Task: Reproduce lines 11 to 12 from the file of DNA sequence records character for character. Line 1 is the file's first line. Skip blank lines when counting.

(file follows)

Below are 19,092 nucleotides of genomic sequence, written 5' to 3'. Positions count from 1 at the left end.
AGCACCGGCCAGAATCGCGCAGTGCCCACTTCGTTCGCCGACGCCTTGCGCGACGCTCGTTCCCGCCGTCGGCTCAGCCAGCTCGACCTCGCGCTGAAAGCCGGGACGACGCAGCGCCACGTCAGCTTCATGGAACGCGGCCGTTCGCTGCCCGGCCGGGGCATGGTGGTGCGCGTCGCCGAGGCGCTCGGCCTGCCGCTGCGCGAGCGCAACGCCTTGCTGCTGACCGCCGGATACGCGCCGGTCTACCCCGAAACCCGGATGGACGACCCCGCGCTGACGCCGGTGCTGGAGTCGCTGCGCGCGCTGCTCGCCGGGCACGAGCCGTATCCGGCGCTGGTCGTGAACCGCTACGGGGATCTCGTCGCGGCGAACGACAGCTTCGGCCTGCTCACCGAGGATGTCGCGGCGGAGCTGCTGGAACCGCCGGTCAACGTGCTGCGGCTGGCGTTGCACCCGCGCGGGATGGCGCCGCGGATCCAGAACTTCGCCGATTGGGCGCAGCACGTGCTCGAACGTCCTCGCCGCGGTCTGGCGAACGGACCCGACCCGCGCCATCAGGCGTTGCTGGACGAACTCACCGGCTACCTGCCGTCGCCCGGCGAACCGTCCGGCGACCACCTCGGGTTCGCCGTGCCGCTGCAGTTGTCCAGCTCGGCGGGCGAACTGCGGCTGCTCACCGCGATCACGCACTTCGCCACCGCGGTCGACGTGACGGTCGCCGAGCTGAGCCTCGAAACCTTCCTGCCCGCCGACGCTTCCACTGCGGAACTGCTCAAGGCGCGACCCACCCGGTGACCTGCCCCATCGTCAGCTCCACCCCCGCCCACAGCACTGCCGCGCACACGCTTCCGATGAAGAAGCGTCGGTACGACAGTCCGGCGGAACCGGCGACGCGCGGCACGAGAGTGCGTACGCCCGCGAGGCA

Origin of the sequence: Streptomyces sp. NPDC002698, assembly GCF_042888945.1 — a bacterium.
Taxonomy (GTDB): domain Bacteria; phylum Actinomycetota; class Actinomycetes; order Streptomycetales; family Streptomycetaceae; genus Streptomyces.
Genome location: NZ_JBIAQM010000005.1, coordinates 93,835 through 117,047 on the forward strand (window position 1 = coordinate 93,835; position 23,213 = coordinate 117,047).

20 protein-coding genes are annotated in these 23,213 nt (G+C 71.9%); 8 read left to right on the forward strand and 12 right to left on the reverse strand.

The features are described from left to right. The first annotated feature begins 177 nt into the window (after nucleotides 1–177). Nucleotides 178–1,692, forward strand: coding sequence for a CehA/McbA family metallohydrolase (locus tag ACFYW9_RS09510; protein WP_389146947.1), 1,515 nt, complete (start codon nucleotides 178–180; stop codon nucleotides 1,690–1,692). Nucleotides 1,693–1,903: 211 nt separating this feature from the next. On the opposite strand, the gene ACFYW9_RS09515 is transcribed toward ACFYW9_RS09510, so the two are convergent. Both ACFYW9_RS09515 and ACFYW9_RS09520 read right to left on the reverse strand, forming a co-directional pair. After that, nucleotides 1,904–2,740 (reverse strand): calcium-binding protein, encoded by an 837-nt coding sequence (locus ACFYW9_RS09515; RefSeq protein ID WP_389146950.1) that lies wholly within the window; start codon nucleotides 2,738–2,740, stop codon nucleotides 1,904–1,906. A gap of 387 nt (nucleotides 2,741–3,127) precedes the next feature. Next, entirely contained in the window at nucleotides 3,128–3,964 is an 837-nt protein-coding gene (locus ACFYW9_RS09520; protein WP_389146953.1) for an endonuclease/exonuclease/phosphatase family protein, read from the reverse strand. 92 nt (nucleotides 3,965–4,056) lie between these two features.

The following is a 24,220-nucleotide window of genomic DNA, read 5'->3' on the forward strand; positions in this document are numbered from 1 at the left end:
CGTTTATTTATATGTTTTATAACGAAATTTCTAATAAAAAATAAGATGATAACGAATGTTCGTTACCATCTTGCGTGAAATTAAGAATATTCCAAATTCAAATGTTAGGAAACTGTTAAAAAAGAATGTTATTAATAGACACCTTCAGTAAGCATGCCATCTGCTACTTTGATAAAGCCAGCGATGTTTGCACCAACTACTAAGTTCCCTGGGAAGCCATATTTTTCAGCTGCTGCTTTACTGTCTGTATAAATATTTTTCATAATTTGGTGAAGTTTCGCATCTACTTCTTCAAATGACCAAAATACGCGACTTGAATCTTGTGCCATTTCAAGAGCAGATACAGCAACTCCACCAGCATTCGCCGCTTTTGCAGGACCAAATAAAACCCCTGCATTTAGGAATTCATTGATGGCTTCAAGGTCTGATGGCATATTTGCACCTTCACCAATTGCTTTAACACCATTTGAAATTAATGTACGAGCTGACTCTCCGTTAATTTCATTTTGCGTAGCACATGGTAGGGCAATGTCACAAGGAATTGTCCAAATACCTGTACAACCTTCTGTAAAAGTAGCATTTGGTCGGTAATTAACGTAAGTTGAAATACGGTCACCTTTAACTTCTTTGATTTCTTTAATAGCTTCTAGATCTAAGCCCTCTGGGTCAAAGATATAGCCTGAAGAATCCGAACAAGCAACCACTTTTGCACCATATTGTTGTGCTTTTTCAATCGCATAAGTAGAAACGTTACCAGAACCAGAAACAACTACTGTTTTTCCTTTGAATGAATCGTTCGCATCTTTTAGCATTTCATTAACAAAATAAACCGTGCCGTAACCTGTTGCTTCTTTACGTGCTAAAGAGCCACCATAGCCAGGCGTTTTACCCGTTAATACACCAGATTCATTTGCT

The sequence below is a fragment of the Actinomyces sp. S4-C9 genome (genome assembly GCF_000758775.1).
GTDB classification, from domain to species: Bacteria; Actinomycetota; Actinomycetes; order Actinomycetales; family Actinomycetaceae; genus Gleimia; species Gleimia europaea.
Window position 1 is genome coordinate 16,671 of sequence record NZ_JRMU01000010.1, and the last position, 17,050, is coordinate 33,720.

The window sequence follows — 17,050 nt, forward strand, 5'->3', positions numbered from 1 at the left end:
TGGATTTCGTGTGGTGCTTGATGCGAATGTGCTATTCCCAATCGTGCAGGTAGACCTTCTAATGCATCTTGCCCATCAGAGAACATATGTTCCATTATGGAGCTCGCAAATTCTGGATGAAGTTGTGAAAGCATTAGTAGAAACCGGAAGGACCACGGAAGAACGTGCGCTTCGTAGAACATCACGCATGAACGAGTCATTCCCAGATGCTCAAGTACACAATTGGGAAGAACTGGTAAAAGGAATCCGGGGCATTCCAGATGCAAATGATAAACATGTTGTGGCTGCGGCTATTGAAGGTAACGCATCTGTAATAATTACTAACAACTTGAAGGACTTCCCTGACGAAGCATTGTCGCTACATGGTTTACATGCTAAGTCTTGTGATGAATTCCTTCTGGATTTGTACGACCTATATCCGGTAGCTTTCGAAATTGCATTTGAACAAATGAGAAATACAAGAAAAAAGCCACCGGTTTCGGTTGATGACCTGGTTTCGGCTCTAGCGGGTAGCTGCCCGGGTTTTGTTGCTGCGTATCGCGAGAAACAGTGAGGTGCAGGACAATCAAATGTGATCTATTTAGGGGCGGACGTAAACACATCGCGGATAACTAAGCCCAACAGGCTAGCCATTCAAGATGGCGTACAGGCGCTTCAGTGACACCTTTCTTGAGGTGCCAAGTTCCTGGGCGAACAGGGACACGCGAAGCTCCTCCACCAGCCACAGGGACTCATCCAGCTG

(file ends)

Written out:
GTDB classification, from domain to species: Bacteria; Actinomycetota; Actinomycetes; order Actinomycetales; family Actinomycetaceae; genus Gleimia; species Gleimia europaea.
Window position 1 is genome coordinate 16,671 of sequence record NZ_JRMU01000010.1, and the last position, 17,050, is coordinate 33,720.